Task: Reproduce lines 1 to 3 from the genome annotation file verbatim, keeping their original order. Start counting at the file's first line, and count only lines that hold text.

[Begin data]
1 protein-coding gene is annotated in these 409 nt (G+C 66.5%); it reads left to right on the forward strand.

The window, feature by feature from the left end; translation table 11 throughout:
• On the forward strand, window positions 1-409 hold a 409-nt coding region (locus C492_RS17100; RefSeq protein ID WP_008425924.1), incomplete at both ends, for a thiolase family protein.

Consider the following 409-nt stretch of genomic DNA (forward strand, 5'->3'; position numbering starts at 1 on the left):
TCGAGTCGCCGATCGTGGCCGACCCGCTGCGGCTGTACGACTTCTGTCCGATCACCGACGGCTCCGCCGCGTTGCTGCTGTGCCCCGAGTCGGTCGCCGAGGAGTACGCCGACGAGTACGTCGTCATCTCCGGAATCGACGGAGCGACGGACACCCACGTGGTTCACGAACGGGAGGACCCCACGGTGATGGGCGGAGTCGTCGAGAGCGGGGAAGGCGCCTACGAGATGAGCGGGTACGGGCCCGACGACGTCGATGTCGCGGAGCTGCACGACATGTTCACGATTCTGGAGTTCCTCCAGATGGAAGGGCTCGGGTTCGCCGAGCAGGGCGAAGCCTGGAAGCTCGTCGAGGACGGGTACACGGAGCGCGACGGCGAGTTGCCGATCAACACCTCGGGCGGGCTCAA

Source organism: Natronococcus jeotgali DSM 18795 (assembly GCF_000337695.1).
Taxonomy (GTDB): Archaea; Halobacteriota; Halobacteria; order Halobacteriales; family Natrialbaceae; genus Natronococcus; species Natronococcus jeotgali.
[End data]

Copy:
1 protein-coding gene is annotated in these 409 nt (G+C 66.5%); it reads left to right on the forward strand.

The window, feature by feature from the left end; translation table 11 throughout:
• On the forward strand, window positions 1-409 hold a 409-nt coding region (locus C492_RS17100; RefSeq protein ID WP_008425924.1), incomplete at both ends, for a thiolase family protein.